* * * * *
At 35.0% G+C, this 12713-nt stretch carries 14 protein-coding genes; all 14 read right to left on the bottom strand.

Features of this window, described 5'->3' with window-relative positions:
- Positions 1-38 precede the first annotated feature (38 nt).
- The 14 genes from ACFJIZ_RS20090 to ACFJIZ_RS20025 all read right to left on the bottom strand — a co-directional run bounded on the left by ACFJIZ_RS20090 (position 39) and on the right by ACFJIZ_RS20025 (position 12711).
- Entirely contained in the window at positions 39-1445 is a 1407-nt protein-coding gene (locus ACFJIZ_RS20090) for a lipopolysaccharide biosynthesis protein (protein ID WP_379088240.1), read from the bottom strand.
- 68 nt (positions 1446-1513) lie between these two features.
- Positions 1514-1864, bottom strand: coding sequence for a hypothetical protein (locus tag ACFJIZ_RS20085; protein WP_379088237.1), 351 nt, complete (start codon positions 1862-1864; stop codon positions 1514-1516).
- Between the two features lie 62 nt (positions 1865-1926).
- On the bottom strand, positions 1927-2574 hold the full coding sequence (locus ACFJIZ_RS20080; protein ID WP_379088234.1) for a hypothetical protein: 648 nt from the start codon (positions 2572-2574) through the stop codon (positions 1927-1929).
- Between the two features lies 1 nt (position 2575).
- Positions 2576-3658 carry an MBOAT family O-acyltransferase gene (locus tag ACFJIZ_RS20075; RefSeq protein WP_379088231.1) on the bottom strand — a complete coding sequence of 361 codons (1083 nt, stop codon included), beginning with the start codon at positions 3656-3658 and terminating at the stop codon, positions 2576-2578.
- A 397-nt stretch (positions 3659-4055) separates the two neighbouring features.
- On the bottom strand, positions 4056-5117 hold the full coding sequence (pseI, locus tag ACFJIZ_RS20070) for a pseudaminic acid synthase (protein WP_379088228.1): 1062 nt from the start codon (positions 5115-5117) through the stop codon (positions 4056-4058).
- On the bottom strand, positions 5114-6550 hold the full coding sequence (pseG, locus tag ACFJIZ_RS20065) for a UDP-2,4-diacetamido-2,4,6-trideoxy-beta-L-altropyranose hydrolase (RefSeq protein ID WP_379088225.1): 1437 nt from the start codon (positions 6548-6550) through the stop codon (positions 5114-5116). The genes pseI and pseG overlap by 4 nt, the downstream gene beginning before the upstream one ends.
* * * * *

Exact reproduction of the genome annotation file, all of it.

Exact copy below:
At 35.0% G+C, this 12713-nt stretch carries 14 protein-coding genes; all 14 read right to left on the bottom strand.

Features of this window, described 5'->3' with window-relative positions:
- Positions 1-38 precede the first annotated feature (38 nt).
- The 14 genes from ACFJIZ_RS20090 to ACFJIZ_RS20025 all read right to left on the bottom strand — a co-directional run bounded on the left by ACFJIZ_RS20090 (position 39) and on the right by ACFJIZ_RS20025 (position 12711).
- Entirely contained in the window at positions 39-1445 is a 1407-nt protein-coding gene (locus ACFJIZ_RS20090) for a lipopolysaccharide biosynthesis protein (protein ID WP_379088240.1), read from the bottom strand.
- 68 nt (positions 1446-1513) lie between these two features.
- Positions 1514-1864, bottom strand: coding sequence for a hypothetical protein (locus tag ACFJIZ_RS20085; protein WP_379088237.1), 351 nt, complete (start codon positions 1862-1864; stop codon positions 1514-1516).
- Between the two features lie 62 nt (positions 1865-1926).
- On the bottom strand, positions 1927-2574 hold the full coding sequence (locus ACFJIZ_RS20080; protein ID WP_379088234.1) for a hypothetical protein: 648 nt from the start codon (positions 2572-2574) through the stop codon (positions 1927-1929).
- Between the two features lies 1 nt (position 2575).
- Positions 2576-3658 carry an MBOAT family O-acyltransferase gene (locus tag ACFJIZ_RS20075; RefSeq protein WP_379088231.1) on the bottom strand — a complete coding sequence of 361 codons (1083 nt, stop codon included), beginning with the start codon at positions 3656-3658 and terminating at the stop codon, positions 2576-2578.
- A 397-nt stretch (positions 3659-4055) separates the two neighbouring features.
- On the bottom strand, positions 4056-5117 hold the full coding sequence (pseI, locus tag ACFJIZ_RS20070) for a pseudaminic acid synthase (protein WP_379088228.1): 1062 nt from the start codon (positions 5115-5117) through the stop codon (positions 4056-4058).
- On the bottom strand, positions 5114-6550 hold the full coding sequence (pseG, locus tag ACFJIZ_RS20065) for a UDP-2,4-diacetamido-2,4,6-trideoxy-beta-L-altropyranose hydrolase (RefSeq protein ID WP_379088225.1): 1437 nt from the start codon (positions 6548-6550) through the stop codon (positions 5114-5116). The genes pseI and pseG overlap by 4 nt, the downstream gene beginning before the upstream one ends.